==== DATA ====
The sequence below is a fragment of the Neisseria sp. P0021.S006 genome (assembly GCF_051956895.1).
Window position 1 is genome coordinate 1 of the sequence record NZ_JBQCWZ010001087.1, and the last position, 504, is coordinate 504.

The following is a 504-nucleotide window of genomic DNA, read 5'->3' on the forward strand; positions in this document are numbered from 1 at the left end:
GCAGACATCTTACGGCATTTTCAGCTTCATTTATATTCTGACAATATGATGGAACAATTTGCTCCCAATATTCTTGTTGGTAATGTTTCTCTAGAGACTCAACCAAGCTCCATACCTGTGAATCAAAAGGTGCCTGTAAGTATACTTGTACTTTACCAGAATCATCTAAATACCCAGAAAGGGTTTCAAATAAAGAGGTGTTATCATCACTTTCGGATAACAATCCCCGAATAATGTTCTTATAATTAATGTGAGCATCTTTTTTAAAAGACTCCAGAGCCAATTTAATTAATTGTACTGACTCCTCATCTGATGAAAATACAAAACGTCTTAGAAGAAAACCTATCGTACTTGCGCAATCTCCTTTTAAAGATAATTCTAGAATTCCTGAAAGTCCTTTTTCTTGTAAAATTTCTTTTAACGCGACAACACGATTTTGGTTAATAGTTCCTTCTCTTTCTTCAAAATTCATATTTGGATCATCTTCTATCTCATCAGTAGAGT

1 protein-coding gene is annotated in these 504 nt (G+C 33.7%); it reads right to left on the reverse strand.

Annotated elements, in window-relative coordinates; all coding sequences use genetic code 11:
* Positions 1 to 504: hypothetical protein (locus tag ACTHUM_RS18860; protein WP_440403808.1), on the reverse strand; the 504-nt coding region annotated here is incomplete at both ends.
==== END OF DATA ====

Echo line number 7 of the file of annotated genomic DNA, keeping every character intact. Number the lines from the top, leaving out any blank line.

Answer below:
* Positions 1 to 504: hypothetical protein (locus tag ACTHUM_RS18860; protein WP_440403808.1), on the reverse strand; the 504-nt coding region annotated here is incomplete at both ends.